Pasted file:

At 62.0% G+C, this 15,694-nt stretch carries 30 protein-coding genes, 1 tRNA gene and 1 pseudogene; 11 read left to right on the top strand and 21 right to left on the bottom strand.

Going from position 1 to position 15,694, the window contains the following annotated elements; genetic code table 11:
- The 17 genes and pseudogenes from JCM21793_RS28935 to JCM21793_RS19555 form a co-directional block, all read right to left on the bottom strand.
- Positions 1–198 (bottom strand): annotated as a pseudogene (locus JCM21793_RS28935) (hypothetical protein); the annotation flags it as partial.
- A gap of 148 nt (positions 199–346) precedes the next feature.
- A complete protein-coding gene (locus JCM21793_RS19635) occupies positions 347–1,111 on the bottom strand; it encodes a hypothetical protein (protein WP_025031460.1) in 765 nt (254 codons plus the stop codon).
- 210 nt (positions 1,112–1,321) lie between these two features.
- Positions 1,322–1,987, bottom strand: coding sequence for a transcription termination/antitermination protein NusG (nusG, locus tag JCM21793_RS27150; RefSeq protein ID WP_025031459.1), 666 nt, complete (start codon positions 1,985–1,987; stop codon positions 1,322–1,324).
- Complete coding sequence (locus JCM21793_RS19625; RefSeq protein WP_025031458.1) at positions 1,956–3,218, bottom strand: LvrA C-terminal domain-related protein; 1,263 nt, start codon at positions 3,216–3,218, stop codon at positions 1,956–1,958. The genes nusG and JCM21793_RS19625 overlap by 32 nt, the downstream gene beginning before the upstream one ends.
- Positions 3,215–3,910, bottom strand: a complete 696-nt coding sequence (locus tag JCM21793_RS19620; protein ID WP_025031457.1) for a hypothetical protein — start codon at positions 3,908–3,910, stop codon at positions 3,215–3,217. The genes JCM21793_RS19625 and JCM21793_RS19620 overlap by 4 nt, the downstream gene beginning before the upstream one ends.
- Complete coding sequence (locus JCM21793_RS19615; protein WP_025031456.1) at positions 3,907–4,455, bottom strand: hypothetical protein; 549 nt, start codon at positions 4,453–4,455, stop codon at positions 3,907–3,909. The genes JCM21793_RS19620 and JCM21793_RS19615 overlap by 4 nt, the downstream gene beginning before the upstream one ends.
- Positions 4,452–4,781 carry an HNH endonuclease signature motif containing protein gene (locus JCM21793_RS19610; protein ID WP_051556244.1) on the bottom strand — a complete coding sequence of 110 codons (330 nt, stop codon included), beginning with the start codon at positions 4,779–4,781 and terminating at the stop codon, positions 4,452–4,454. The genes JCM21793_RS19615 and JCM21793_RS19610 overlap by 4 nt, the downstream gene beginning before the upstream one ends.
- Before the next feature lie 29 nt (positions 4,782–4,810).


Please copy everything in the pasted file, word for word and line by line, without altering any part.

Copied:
At 62.0% G+C, this 15,694-nt stretch carries 30 protein-coding genes, 1 tRNA gene and 1 pseudogene; 11 read left to right on the top strand and 21 right to left on the bottom strand.

Going from position 1 to position 15,694, the window contains the following annotated elements; genetic code table 11:
- The 17 genes and pseudogenes from JCM21793_RS28935 to JCM21793_RS19555 form a co-directional block, all read right to left on the bottom strand.
- Positions 1–198 (bottom strand): annotated as a pseudogene (locus JCM21793_RS28935) (hypothetical protein); the annotation flags it as partial.
- A gap of 148 nt (positions 199–346) precedes the next feature.
- A complete protein-coding gene (locus JCM21793_RS19635) occupies positions 347–1,111 on the bottom strand; it encodes a hypothetical protein (protein WP_025031460.1) in 765 nt (254 codons plus the stop codon).
- 210 nt (positions 1,112–1,321) lie between these two features.
- Positions 1,322–1,987, bottom strand: coding sequence for a transcription termination/antitermination protein NusG (nusG, locus tag JCM21793_RS27150; RefSeq protein ID WP_025031459.1), 666 nt, complete (start codon positions 1,985–1,987; stop codon positions 1,322–1,324).
- Complete coding sequence (locus JCM21793_RS19625; RefSeq protein WP_025031458.1) at positions 1,956–3,218, bottom strand: LvrA C-terminal domain-related protein; 1,263 nt, start codon at positions 3,216–3,218, stop codon at positions 1,956–1,958. The genes nusG and JCM21793_RS19625 overlap by 32 nt, the downstream gene beginning before the upstream one ends.
- Positions 3,215–3,910, bottom strand: a complete 696-nt coding sequence (locus tag JCM21793_RS19620; protein ID WP_025031457.1) for a hypothetical protein — start codon at positions 3,908–3,910, stop codon at positions 3,215–3,217. The genes JCM21793_RS19625 and JCM21793_RS19620 overlap by 4 nt, the downstream gene beginning before the upstream one ends.
- Complete coding sequence (locus JCM21793_RS19615; protein WP_025031456.1) at positions 3,907–4,455, bottom strand: hypothetical protein; 549 nt, start codon at positions 4,453–4,455, stop codon at positions 3,907–3,909. The genes JCM21793_RS19620 and JCM21793_RS19615 overlap by 4 nt, the downstream gene beginning before the upstream one ends.
- Positions 4,452–4,781 carry an HNH endonuclease signature motif containing protein gene (locus JCM21793_RS19610; protein ID WP_051556244.1) on the bottom strand — a complete coding sequence of 110 codons (330 nt, stop codon included), beginning with the start codon at positions 4,779–4,781 and terminating at the stop codon, positions 4,452–4,454. The genes JCM21793_RS19615 and JCM21793_RS19610 overlap by 4 nt, the downstream gene beginning before the upstream one ends.
- Before the next feature lie 29 nt (positions 4,782–4,810).